It’s the line that just won’t die.
Although the Rhodes Must Fall campaign has petered out in recent months and it’s leader’s Facebook posts have overtaken the movement in terms of media attention, critics of the movement continue to claim it designed to destroy history.
An Oxford Don has even compared the movement’s desire to remove a statue honouring the father of Apartheid to “Isil’s destruction of Antiquities”.
This could not be further from the truth.
Millenials get a bad rep.
If you ask most people to picture the Millenial generation, they’d probably think of bearded hipsters frittering away their days in coffee shops, cat video obsessed BuzzFeed addicts, drunk MDMA fuelled students falling out of nightclubs, polyamorous twentysomethings spending their evenings Netflix and chilling.
Self-entitled molly coddled overgrown children who think the world owes them a living – that’s the general impression.
As a card carrying member of the Millenial generation, I can attest that this is patronising nonsense (apart from the bit about the beards). This view of Millenials is made all the more infuriating when it comes from members of Generation X, the most cosseted generation there’s ever been.
I know it’s tough to feel sorry for young people and this all just sounds like a spoiled brat moaning about the grown-ups, but let’s compare Millenials to their parents’ generation to prove Millenials aren’t as overindulged as they’re made out to be.
Following the atrocious attacks in Brussels that resulted in the deaths of 31 people, there has been a vast and understandable outpouring of sympathy.
Hashtags were quickly set up, memes of defiance swamped social media and the attacks received blanket coverage in the media.
Once the initial shock of the explosions subsided, a number of articles emerged criticising the lack of coverage dedicated to the Ankara bombings that had occurred just days before.
Most of the media attention paid to the Investigatory Powers Bill, otherwise known as the Snooper’s Charter, has focused on whether the government should be able to have access to our personal data.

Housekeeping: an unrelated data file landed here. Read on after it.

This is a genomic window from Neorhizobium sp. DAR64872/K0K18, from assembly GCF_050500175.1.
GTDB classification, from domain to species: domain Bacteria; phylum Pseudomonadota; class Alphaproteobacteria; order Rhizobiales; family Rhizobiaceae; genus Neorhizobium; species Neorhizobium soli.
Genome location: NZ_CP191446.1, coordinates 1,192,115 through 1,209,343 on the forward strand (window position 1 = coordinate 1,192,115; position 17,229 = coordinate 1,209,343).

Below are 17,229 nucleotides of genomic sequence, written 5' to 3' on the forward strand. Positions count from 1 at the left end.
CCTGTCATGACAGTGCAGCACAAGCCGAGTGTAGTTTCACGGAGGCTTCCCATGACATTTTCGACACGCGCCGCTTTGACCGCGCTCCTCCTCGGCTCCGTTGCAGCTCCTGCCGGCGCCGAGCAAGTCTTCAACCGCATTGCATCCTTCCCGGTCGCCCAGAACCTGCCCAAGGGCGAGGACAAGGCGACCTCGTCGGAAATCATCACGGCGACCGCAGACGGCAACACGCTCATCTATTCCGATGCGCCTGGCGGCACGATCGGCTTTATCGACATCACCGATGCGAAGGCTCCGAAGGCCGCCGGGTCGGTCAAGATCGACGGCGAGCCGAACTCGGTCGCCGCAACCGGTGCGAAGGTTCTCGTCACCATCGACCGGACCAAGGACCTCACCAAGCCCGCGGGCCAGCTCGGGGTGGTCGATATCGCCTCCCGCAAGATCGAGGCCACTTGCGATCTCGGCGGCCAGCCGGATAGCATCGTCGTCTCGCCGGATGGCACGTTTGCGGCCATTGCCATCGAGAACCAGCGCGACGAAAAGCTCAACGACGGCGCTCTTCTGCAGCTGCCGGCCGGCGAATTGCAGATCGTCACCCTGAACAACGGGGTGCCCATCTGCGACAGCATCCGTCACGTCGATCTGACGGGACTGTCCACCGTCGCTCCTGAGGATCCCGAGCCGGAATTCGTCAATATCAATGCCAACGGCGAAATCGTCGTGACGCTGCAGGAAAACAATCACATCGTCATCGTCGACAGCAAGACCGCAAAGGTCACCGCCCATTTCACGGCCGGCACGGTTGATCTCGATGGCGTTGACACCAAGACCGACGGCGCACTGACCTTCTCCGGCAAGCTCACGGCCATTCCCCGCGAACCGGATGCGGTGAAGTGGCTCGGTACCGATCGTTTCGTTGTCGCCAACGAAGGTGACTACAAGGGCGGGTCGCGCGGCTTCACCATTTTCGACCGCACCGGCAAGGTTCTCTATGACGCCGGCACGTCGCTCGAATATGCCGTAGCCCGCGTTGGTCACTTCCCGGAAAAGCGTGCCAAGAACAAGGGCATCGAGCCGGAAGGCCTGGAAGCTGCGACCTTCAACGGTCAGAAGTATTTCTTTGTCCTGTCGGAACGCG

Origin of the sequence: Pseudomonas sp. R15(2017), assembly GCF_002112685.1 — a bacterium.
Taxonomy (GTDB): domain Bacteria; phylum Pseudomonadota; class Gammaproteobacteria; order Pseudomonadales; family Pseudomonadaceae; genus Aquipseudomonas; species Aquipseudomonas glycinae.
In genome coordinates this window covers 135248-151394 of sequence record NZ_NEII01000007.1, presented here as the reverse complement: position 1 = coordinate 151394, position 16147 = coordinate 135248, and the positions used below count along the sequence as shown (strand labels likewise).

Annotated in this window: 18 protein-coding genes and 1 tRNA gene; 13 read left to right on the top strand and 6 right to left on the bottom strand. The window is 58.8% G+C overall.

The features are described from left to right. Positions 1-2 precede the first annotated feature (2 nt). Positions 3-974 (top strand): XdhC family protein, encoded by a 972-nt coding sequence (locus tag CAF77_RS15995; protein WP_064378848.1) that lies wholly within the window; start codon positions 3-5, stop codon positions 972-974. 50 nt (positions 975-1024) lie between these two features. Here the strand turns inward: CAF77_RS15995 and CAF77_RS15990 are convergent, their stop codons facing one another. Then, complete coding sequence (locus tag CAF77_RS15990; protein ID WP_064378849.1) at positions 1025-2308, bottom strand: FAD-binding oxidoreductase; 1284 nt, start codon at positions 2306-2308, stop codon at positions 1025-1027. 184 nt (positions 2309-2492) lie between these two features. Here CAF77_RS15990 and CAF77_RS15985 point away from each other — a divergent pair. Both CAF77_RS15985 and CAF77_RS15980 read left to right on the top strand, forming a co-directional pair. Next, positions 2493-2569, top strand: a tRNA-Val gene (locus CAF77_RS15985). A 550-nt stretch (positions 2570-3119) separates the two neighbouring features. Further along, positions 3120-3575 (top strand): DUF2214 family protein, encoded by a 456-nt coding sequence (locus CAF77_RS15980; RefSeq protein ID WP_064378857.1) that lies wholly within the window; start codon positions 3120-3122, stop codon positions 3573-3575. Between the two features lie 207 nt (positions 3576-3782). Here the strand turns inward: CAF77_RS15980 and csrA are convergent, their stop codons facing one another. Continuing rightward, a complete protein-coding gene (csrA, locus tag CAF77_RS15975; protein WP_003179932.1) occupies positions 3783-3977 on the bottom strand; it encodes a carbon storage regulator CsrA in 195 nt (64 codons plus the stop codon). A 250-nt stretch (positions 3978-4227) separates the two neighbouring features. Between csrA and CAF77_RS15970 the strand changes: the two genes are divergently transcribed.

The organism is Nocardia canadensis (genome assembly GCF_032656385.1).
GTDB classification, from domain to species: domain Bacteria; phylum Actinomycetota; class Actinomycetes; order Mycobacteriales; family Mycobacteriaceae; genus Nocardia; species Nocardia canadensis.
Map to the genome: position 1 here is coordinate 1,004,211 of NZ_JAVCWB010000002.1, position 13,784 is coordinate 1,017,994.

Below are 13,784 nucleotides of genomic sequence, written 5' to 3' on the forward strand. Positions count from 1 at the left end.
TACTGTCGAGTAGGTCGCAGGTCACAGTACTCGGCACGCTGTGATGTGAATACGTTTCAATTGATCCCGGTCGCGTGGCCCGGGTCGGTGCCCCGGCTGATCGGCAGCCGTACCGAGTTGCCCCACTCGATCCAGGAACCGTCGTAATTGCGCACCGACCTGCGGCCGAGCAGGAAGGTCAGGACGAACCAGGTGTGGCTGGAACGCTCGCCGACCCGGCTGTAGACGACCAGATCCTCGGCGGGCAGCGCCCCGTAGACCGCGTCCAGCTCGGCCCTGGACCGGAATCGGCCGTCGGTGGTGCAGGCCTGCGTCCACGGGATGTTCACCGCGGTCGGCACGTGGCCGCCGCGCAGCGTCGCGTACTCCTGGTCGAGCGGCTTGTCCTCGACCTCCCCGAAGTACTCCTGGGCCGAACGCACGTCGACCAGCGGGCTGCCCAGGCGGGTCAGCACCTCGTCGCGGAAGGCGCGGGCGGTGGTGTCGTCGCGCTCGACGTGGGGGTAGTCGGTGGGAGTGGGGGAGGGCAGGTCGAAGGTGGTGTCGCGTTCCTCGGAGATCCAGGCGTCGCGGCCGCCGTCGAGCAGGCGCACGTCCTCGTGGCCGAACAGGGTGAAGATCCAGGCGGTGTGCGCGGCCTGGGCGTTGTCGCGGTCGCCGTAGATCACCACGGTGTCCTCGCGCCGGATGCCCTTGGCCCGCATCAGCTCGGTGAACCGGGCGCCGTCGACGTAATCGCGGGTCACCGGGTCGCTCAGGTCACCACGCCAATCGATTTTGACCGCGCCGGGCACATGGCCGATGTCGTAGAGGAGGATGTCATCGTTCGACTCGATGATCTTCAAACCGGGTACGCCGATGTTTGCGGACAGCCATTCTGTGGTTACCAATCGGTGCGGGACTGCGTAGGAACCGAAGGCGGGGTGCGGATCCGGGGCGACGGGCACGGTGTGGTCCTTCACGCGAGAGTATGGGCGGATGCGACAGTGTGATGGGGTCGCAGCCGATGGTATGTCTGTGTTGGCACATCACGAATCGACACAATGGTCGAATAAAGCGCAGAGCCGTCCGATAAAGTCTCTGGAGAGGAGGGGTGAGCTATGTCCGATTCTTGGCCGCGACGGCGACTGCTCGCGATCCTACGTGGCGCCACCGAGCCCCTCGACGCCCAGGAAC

This is an important debate, but I think most of us already assumed that the government was able to read everything we do online. If GCHQ isn’t doing it, the NSA almost certainly is. We may not like it, but we have just accepted it as a reality of modern life.The Tory mantra of “if you have nothing to hide, you have nothing to fear”, has hit home with a lot of people, even if it is borrowed from Joseph Goebbels.
But does this mean that the snoopers charter is logical and rational step to protect Britain’s national security? Far from it. In fact, there are many real tangible risks of the government’s plan that are currently going underreported.
Jeremy Corbyn is getting a lot wrong at the moment. Even his most passionate defenders would have to admit that. He seems to be on a quest to alienate himself from the media, whose support he will need to have any hope of getting elected. In his quest to appear totally above the mirky world of Westminster politics, he has missed wide open goals and is letting himself be attacked by opponents who aren’t living up to his high minded tactics.
In essence, he doesn’t care what his operation looks like from the outside as long as his inner circle is happy. And that’s his problem – who cares what things look like from the inside?
But, being lenient with him, let’s examine the defences he could be putting up if he were so inclined.
This evening, I was lucky enough to attend one of the most incredible matches in sporting history. Twickenham Stadium saw a nail biting match full of complex intricate play and explosive runs, ending in arguably the greatest team in sporting history clinching victory in a record breaking match watched by millions of sports fans around the world.
In the highest scoring World Cup final ever, New Zealand became the first team to win two consecutive tournaments and the first to win three in total.
The match was the final game for Richie McCaw, the most capped player in test rugby history, and Dan Carter, possibly the best player in the sport’s history.
But this match was not just about New Zealand. The Australian team, masterminded Michael Cheika, came back from losing 16-3 at half time, the highest first half score in a rugby world cup final, to nearly take the lead with 15 minutes to go. Going back 12 months, this would have been unimaginable with the Wallabies in a seemingly never ending downward spiral.
Put short, this was one of the most dramatic eventful matches in rugby history.
However, on the train back from Richmond I noticed something quite depressing: no one knew what had just happened.
Any devout rugby fan who has been keeping up with the sport over the past couple of years will have noticed a shift in the game that has come to a crescendo in this world cup – beards!
As if a 19 stone All Black hurtling down the pitch with the sole purpose of flattening whoever gets in their way wasn’t imposing enough, plenty of rugby players have donned an impressive array of facial hair to make them even more terrifying.
But not all beards are created equal, and some teams haven’t quite caught up with trend. If you look closely, you will see a correlation between the number of beards on a team and their likelihood of winning the tournament.
Don’t believe me? Well, let’s look at the numbers.